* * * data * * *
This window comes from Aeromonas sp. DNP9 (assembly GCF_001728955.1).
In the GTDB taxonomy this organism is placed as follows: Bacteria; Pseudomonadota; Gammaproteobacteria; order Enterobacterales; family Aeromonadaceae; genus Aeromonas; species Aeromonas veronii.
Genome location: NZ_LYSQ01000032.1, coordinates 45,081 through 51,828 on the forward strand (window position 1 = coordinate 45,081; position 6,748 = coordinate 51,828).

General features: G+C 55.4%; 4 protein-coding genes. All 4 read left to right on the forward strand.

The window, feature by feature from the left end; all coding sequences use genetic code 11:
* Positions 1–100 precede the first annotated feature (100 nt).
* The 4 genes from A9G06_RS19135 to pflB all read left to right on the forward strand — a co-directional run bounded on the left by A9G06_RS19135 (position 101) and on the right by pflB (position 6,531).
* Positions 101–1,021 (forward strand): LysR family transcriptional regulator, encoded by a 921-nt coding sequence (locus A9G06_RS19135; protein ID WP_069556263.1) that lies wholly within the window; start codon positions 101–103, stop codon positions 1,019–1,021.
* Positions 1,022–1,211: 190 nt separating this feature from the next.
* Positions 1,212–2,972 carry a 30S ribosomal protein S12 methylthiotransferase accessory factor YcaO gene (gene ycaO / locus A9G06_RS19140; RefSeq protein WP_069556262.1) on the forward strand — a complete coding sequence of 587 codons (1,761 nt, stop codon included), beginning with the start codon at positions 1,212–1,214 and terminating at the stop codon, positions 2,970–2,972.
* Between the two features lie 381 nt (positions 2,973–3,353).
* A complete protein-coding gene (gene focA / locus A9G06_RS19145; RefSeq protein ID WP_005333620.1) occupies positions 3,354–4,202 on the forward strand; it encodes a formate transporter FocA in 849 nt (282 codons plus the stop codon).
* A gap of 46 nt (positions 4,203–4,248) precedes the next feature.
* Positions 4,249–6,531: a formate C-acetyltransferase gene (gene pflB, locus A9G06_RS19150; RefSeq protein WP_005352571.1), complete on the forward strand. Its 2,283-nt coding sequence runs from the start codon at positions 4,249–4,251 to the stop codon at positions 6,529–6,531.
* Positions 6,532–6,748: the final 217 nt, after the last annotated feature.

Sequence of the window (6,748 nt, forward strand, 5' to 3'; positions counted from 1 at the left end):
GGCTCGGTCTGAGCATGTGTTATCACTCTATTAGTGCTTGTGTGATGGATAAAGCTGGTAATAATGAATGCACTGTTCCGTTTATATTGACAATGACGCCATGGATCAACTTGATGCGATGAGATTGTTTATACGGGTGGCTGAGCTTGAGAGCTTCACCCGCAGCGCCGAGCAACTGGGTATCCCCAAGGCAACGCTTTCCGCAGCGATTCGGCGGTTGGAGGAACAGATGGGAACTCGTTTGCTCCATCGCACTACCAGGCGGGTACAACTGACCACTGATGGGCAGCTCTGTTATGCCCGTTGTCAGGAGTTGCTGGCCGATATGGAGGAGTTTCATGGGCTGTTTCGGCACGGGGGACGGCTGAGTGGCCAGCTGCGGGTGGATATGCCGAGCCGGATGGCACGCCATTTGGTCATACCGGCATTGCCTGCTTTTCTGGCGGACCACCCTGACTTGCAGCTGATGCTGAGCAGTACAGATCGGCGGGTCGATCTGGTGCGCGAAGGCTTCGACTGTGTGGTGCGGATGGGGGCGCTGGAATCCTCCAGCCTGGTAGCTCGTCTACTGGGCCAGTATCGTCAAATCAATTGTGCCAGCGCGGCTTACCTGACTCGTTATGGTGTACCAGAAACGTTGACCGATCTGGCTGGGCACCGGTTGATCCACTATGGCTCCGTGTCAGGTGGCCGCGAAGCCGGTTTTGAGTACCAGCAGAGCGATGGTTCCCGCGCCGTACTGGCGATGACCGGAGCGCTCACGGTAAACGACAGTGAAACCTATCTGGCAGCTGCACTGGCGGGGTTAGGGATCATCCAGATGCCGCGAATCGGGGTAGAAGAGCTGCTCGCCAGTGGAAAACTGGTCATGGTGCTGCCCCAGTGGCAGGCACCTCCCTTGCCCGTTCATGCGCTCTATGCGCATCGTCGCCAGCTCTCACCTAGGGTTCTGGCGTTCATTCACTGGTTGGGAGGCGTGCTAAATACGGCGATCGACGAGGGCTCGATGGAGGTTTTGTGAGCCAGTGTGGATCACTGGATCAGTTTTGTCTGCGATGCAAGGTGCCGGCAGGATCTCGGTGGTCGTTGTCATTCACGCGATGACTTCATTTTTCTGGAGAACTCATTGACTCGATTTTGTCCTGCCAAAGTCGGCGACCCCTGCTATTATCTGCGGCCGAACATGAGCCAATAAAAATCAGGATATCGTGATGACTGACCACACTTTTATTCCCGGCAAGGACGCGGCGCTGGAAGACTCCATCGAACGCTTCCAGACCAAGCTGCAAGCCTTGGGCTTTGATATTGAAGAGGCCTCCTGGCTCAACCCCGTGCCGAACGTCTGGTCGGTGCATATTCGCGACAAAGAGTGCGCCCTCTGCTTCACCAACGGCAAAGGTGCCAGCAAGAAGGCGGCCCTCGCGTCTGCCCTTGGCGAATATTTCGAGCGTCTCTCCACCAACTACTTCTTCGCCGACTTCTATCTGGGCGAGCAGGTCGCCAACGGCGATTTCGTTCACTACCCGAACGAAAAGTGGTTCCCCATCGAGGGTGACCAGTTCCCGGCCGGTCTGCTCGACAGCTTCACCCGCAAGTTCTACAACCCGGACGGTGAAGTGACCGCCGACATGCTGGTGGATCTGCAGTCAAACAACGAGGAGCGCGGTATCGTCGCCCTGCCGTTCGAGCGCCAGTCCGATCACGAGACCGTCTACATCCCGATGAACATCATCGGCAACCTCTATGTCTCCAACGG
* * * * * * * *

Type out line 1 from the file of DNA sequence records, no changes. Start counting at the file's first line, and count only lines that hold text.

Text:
This window comes from Aeromonas sp. DNP9 (assembly GCF_001728955.1).